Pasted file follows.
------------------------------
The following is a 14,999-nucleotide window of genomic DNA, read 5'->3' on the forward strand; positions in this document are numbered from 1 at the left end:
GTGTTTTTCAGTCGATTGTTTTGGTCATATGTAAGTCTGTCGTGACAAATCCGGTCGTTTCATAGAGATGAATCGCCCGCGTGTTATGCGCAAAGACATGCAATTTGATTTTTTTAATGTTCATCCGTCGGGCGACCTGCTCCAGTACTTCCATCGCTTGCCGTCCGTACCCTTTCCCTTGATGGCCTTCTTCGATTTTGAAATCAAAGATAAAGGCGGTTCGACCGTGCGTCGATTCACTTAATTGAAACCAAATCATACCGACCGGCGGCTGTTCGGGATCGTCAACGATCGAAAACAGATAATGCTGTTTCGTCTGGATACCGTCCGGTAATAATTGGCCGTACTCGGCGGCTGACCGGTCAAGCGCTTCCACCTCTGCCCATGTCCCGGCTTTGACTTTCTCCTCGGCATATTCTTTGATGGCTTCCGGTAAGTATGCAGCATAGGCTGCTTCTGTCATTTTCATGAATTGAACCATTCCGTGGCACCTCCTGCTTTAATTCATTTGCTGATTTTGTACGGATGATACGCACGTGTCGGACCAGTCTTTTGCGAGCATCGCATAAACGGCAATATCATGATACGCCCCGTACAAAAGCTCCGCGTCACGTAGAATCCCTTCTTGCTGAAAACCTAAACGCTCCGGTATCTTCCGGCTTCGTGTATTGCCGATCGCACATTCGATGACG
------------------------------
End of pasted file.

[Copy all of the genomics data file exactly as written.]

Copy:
The following is a 14,999-nucleotide window of genomic DNA, read 5'->3' on the forward strand; positions in this document are numbered from 1 at the left end:
GTGTTTTTCAGTCGATTGTTTTGGTCATATGTAAGTCTGTCGTGACAAATCCGGTCGTTTCATAGAGATGAATCGCCCGCGTGTTATGCGCAAAGACATGCAATTTGATTTTTTTAATGTTCATCCGTCGGGCGACCTGCTCCAGTACTTCCATCGCTTGCCGTCCGTACCCTTTCCCTTGATGGCCTTCTTCGATTTTGAAATCAAAGATAAAGGCGGTTCGACCGTGCGTCGATTCACTTAATTGAAACCAAATCATACCGACCGGCGGCTGTTCGGGATCGTCAACGATCGAAAACAGATAATGCTGTTTCGTCTGGATACCGTCCGGTAATAATTGGCCGTACTCGGCGGCTGACCGGTCAAGCGCTTCCACCTCTGCCCATGTCCCGGCTTTGACTTTCTCCTCGGCATATTCTTTGATGGCTTCCGGTAAGTATGCAGCATAGGCTGCTTCTGTCATTTTCATGAATTGAACCATTCCGTGGCACCTCCTGCTTTAATTCATTTGCTGATTTTGTACGGATGATACGCACGTGTCGGACCAGTCTTTTGCGAGCATCGCATAAACGGCAATATCATGATACGCCCCGTACAAAAGCTCCGCGTCACGTAGAATCCCTTCTTGCTGAAAACCTAAACGCTCCGGTATCTTCCGGCTTCGTGTATTGCCGATCGCACATTCGATGACG